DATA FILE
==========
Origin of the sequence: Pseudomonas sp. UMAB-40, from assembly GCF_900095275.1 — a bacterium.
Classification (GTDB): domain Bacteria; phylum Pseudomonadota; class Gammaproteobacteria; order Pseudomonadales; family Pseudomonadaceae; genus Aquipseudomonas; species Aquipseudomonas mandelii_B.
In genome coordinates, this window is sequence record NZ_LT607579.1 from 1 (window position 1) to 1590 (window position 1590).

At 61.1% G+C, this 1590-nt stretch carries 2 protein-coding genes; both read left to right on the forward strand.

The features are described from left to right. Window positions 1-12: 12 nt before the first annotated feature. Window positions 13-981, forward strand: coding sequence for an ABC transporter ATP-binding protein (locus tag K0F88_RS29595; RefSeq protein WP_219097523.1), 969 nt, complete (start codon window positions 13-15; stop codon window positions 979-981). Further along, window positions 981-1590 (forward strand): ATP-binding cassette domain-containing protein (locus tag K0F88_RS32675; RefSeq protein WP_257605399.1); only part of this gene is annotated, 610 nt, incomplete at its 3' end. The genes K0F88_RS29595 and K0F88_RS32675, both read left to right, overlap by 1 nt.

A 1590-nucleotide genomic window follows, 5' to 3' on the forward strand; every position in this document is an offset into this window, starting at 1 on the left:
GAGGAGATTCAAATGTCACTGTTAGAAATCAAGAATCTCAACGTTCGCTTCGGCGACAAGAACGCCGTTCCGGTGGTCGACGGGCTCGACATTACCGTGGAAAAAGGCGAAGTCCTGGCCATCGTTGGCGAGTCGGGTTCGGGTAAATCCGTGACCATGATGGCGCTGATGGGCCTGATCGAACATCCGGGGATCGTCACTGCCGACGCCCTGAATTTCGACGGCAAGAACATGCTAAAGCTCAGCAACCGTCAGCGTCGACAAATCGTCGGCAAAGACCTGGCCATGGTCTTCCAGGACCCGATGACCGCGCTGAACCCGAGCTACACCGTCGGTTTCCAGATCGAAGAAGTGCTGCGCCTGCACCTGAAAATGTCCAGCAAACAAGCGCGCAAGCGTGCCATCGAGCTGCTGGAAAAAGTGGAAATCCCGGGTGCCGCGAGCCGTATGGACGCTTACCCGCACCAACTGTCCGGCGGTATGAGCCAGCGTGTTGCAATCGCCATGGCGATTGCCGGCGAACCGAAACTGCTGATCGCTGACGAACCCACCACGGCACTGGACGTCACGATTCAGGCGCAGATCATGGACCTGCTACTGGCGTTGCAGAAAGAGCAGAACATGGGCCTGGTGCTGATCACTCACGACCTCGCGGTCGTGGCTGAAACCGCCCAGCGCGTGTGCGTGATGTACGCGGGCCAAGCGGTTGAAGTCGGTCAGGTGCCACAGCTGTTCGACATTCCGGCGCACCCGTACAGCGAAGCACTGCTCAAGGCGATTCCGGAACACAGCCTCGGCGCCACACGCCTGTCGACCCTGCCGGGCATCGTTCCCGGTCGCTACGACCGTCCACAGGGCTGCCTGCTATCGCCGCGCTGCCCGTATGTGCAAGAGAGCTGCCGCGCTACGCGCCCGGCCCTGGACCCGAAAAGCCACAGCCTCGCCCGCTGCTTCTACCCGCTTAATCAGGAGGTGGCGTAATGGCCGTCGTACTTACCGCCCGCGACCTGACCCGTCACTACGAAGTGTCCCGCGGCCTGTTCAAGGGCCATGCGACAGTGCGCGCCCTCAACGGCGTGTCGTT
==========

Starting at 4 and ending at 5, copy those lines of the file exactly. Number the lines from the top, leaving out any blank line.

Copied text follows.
At 61.1% G+C, this 1590-nt stretch carries 2 protein-coding genes; both read left to right on the forward strand.

The features are described from left to right. Window positions 1-12: 12 nt before the first annotated feature. Window positions 13-981, forward strand: coding sequence for an ABC transporter ATP-binding protein (locus tag K0F88_RS29595; RefSeq protein WP_219097523.1), 969 nt, complete (start codon window positions 13-15; stop codon window positions 979-981). Further along, window positions 981-1590 (forward strand): ATP-binding cassette domain-containing protein (locus tag K0F88_RS32675; RefSeq protein WP_257605399.1); only part of this gene is annotated, 610 nt, incomplete at its 3' end. The genes K0F88_RS29595 and K0F88_RS32675, both read left to right, overlap by 1 nt.